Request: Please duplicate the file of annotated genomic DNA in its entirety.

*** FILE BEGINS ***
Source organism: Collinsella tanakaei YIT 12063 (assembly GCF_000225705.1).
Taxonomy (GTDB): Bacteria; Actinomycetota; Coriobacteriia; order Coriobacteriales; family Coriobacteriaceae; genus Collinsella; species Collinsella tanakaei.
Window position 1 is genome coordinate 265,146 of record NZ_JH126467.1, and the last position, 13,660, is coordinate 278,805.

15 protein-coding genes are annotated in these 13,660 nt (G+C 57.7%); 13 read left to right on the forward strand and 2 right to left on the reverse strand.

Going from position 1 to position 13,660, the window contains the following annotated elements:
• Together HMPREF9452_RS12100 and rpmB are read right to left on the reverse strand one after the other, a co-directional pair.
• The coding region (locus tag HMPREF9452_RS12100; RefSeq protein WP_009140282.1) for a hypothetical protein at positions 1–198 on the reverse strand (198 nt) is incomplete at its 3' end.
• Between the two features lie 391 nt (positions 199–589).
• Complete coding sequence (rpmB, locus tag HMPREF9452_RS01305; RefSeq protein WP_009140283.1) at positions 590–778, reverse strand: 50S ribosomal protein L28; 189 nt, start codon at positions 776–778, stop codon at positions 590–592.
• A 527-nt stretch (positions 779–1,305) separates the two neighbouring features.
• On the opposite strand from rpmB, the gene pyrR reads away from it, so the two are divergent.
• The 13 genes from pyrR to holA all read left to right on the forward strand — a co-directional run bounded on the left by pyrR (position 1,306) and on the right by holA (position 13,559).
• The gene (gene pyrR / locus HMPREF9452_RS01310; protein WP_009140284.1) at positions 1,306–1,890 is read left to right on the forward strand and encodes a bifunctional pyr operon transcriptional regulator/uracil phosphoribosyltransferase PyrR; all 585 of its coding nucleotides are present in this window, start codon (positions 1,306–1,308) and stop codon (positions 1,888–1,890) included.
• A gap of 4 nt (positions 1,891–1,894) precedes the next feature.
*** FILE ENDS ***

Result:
Source organism: Collinsella tanakaei YIT 12063 (assembly GCF_000225705.1).
Taxonomy (GTDB): Bacteria; Actinomycetota; Coriobacteriia; order Coriobacteriales; family Coriobacteriaceae; genus Collinsella; species Collinsella tanakaei.
Window position 1 is genome coordinate 265,146 of record NZ_JH126467.1, and the last position, 13,660, is coordinate 278,805.

15 protein-coding genes are annotated in these 13,660 nt (G+C 57.7%); 13 read left to right on the forward strand and 2 right to left on the reverse strand.

Going from position 1 to position 13,660, the window contains the following annotated elements:
• Together HMPREF9452_RS12100 and rpmB are read right to left on the reverse strand one after the other, a co-directional pair.
• The coding region (locus tag HMPREF9452_RS12100; RefSeq protein WP_009140282.1) for a hypothetical protein at positions 1–198 on the reverse strand (198 nt) is incomplete at its 3' end.
• Between the two features lie 391 nt (positions 199–589).
• Complete coding sequence (rpmB, locus tag HMPREF9452_RS01305; RefSeq protein WP_009140283.1) at positions 590–778, reverse strand: 50S ribosomal protein L28; 189 nt, start codon at positions 776–778, stop codon at positions 590–592.
• A 527-nt stretch (positions 779–1,305) separates the two neighbouring features.
• On the opposite strand from rpmB, the gene pyrR reads away from it, so the two are divergent.
• The 13 genes from pyrR to holA all read left to right on the forward strand — a co-directional run bounded on the left by pyrR (position 1,306) and on the right by holA (position 13,559).
• The gene (gene pyrR / locus HMPREF9452_RS01310; protein WP_009140284.1) at positions 1,306–1,890 is read left to right on the forward strand and encodes a bifunctional pyr operon transcriptional regulator/uracil phosphoribosyltransferase PyrR; all 585 of its coding nucleotides are present in this window, start codon (positions 1,306–1,308) and stop codon (positions 1,888–1,890) included.
• A gap of 4 nt (positions 1,891–1,894) precedes the next feature.